“Betwixt and between” : Hope and the meaning of school for asylum-seeking children in Sweden
Type of text: Academic article
Published by: Nordic Journal of Migration Research
Author: Malin Svensson & Marita Eastmond
Available at: https://www.researchgate.net/publication/269478957_Betwixt_and_Between
Short description of text
The study explores asylum-seeking children’s experiences and ‘sense of possibility’ in relation to school and education in Sweden. It was found that the meaning of school related to children’s need of structure, a sense of belonging and a learning environment, but their experiences were also conditioned by their uncertain and vulnerable position as asylum seekers and the fear of being deported.
Most important results
– ‘With a more drawn-out and negative process, a few of the older pupils withdrew and showed symptoms of distress. They seemed to lose their motivation and their school performance declined. Teachers confirmed that these pupils no longer seemed to be making any progress’ (p. 166).
– ‘On the whole our data indicate that, irrespective of age, increased language skills enhanced children’s self-confidence, and while learning Swedish was important for educational progress, it was as important for making friends and gaining a sense of belonging’ (p. 165).
– ‘All teachers seemed to have limited knowledge of the asylum process, e.g. the procedure for seeking asylum, the low level of the family daily allowance, the overcrowded housing conditions or which pupils were awaiting an asylum decision’ (p. 165).
– ‘Pupils and teachers in this study, both within and outside an IC (introductory class), sometimes depicted the IC as a form of exclusion or alienation from the school community. Some teachers indicated that this may be due to their physical placement at the margin of the mainstream school and their limited curriculum. Our data suggest that one of the strongest reasons for children to leave an IC, even though they might be emotionally attached to peers and teachers there, was to escape the social marginalisation of an “IC pupil”. Looking forward to the possibilities that qualification for an MC (mainstream class) represented, such as having Swedish peers, feelings of competence and expectations of belonging to “normality”, was part of the asylum-seeking children’s imagining’ (p. 166).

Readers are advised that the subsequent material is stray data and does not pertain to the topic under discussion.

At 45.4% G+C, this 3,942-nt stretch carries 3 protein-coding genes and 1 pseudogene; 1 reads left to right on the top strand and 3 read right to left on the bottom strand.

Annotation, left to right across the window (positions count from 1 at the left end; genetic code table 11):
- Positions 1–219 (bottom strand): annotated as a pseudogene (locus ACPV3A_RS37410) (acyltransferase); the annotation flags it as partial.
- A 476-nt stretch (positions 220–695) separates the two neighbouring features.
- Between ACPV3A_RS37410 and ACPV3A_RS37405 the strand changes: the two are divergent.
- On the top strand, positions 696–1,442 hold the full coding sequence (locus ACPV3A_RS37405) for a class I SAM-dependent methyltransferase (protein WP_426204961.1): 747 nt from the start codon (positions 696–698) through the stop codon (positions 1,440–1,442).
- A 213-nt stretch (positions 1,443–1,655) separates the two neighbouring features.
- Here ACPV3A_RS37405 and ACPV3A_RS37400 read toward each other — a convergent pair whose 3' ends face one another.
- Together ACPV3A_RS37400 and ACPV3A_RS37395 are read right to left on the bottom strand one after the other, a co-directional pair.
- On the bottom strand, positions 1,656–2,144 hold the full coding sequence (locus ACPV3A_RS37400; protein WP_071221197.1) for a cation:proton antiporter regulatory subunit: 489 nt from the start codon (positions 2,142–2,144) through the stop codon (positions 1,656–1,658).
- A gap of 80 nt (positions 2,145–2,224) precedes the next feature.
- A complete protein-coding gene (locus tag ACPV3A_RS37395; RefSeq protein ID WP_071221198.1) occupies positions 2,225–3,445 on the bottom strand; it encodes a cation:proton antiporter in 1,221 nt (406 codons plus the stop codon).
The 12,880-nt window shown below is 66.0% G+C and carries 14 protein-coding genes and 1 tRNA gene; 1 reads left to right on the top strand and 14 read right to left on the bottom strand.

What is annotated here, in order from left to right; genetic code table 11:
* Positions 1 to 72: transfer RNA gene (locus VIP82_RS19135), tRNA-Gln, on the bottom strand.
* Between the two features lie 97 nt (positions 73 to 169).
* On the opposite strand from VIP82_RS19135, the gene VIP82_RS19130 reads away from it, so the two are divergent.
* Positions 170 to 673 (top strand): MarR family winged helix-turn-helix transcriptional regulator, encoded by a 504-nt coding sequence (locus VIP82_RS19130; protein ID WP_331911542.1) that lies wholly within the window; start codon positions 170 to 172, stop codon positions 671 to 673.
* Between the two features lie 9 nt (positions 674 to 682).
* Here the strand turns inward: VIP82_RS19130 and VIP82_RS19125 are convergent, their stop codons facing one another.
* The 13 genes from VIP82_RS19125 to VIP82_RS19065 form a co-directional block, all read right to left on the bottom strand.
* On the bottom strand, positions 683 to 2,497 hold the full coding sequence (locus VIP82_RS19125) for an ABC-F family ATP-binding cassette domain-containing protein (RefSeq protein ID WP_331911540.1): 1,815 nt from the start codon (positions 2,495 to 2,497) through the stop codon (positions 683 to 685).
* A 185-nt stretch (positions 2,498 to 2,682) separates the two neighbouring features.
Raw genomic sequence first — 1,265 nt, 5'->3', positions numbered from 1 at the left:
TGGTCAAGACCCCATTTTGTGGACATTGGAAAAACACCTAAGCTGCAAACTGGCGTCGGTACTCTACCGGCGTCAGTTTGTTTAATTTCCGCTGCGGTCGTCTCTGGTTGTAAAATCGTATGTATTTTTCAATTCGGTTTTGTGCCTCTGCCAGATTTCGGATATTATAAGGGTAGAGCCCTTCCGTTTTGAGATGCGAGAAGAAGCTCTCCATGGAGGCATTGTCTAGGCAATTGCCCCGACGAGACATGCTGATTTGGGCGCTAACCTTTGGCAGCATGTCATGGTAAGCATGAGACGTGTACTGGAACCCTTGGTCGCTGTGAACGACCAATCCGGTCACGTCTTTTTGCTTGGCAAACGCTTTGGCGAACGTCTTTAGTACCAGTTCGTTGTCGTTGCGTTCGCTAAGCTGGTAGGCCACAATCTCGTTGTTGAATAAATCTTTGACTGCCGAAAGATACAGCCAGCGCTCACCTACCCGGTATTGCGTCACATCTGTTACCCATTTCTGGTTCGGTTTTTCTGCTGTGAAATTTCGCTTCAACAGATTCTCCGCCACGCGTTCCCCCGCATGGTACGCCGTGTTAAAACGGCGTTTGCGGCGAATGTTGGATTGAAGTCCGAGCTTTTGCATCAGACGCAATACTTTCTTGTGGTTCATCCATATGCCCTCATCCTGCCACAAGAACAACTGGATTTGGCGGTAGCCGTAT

– ‘In offering much-needed structure and stability, as well as a breathing space, school was clearly a source of well-being for the children’ (p. 166).
– ‘The sudden disappearance of a classmate acted as a reminder of the reality of failure and deportation and affected the hope and well-being of the others. Periods of vigorous efforts by the authorities to speed up returns of rejected asylum seekers were thus likely to heighten both fear and rivalry between asylum seekers and further underscoring their conditional presence at school. Thus, there were two parallel processes at work for these children in their liminal position, pointing in opposite directions: one nurtured hope and confidence in a steady mastering of a new language and social acceptance as member of a class and another mercilessly undermined it by reminders of the risk of rejection and return’ (p. 166).
The relationship between the innate human ability to feel hope (hopefulness) and society’s role in distributing hope of a better future to its citizens (social hope) as theorized by Ghassan Hage (2003). Destinction hope and desire, (Crapanzano 2003). Social imagination (Appadurai 1996). Liminality, (Turner 1967).
Ethnographic fieldwork in 2007-2009, based on interviews with and reports by 14 accompanied asylum-seeking children, aged between 6 and 16, in Sweden, and their teachers and parents when relevant. A variety of data collection techniques to encourage individual expression, semi-structured interviews, drawings and photography, and participative observations in children’s homes, during leisure activities, at school and during “walk-alongs”. Each respondent was provided with a disposable camera as well as a sketch-block and pens.
‘The solution is not to deny children without permanent residence the possibility of attending school, but to address their particular predicament and attendant uncertainty. In the light of our findings, the real challenge for the receiving state and its educational system is greater recognition of the needs of this category of children. While drawing on the undeniable strengths of the Swedish school system, this could also entail providing them with more substantial education, social support for personal growth and a sense of possibility that may serve them well, irrespective of where they end up building their future’ (p. 167).